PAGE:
27th June 2014 – Rare Breeding Birds tour

Day 1 of a 2 day tour today. After days of sunny weather, it dawned overcast with light drizzle. Despite that, we still went to look for birds of prey this morning.

Our first stop produced a Barn Owl which flew right past along the road. The resident Turtle Doves had obviously been keeping out of the rain – we quickly found one though it was perched low down and partly obscured – but as the weather brightened a little a second bird up and sat out in full view, such a beautiful bird. We were also graced with several Marsh Harriers, including a smart male which quartered back and forth across the field in front of us. We travelled on to a second site and managed to add a variety of raptors to the day’s list. Amongst others, a nice Hobby which circled up with a flock of Swifts careful to keep above it!

The afternoon was spent looking for Spoonbills. We walked out at Burnham Overy and were quickly graced with a single bird flying past towards the saltmarsh. As we got onto the seawall, a second adult was feeding on one of the pools, which allowed us all to get great scope views. Whilst we were there, a Little Tern was also feeding over the same patch of water and a family of Little Grebes, with 3 very small stripy-faced juveniles, was on a small pool amongst the reeds by the path. A little further, and a Dark Green Fritillary was on the path on the edge of the dunes. We walked on to the pines and up to the hide where the ‘creche’ held at least 9 juvenile Spoonbills. Several adults dropped in while we were there, the young birds still chasing and harrying them for food as soon as they arrived. As we were in the hide, the thunder clouds started to gather, so we made a dash back to the car – although we got caught in the rain, thankfully it was not as bad as it might have been.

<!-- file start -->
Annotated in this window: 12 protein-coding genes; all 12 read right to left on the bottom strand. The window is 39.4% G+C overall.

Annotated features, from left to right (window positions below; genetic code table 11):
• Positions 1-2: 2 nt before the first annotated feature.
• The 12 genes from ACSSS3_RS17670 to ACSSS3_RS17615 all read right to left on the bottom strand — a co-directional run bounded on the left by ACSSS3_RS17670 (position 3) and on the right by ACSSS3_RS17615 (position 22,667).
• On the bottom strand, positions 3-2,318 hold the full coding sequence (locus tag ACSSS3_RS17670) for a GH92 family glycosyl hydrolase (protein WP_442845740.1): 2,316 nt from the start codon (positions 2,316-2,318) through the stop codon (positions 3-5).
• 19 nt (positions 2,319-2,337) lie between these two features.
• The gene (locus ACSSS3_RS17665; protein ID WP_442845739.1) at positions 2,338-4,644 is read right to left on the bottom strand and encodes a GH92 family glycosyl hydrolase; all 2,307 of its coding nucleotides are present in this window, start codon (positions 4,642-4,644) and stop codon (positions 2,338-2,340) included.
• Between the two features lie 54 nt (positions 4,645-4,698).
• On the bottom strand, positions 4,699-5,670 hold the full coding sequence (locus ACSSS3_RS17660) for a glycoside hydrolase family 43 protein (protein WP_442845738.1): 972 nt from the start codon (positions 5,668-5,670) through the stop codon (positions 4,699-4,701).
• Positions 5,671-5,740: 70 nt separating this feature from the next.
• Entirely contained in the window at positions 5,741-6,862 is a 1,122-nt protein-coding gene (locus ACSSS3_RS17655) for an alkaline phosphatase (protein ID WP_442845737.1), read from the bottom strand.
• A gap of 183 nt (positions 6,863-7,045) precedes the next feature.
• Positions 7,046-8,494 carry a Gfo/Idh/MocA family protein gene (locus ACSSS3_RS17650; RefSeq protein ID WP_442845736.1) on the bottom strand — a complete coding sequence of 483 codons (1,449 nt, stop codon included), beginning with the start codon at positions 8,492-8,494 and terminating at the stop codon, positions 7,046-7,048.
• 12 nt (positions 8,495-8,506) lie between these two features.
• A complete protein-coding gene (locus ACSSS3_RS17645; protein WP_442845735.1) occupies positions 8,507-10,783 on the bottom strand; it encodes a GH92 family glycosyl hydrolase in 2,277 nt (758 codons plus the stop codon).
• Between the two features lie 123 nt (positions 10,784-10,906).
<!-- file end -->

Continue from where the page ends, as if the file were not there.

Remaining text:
A quick stop on the way back produced several Mediterranean Gulls amongst the Black-headed Gulls and good views of Little and Common Terns. As on previous days, a single Arctic Tern was also to be found, feeding back and forth and hovering over the creeks behind the other gulls & terns.

The evening was scheduled for Nightjars, and although the weather forecast looked touch-and-go, we decided to try anyway. For a while it looked like the wrong call, as a thunderstorm and torrential rain hit – we sheltered in the car and thought we might not get out at all. At around 9.30pm the rain stopped and despite the rainwater still flowing down the path in a torrent, we trudged out onto the heath with pretty low expectations. Almost immediately, a distant roding Woodcock appeared, followed by another much closer. Over the next quarter of an hour, we had several flypasts. Then the Nightjars started churring, unperturbed by the cool, damp, overcast conditions, and we eventually had two or three separate males. One in particular sat up nicely on several of its favourite branches, so we could get it silhouetted nicely against the sky in the scope. It then flew right towards us, turning at the last minute and dropping into the gorse right in front of us, flushing out a female. They flew round together for a second before the male dropped down onto a branch , sitting up for a second before flying off over the heath. A stunning way to end the day!

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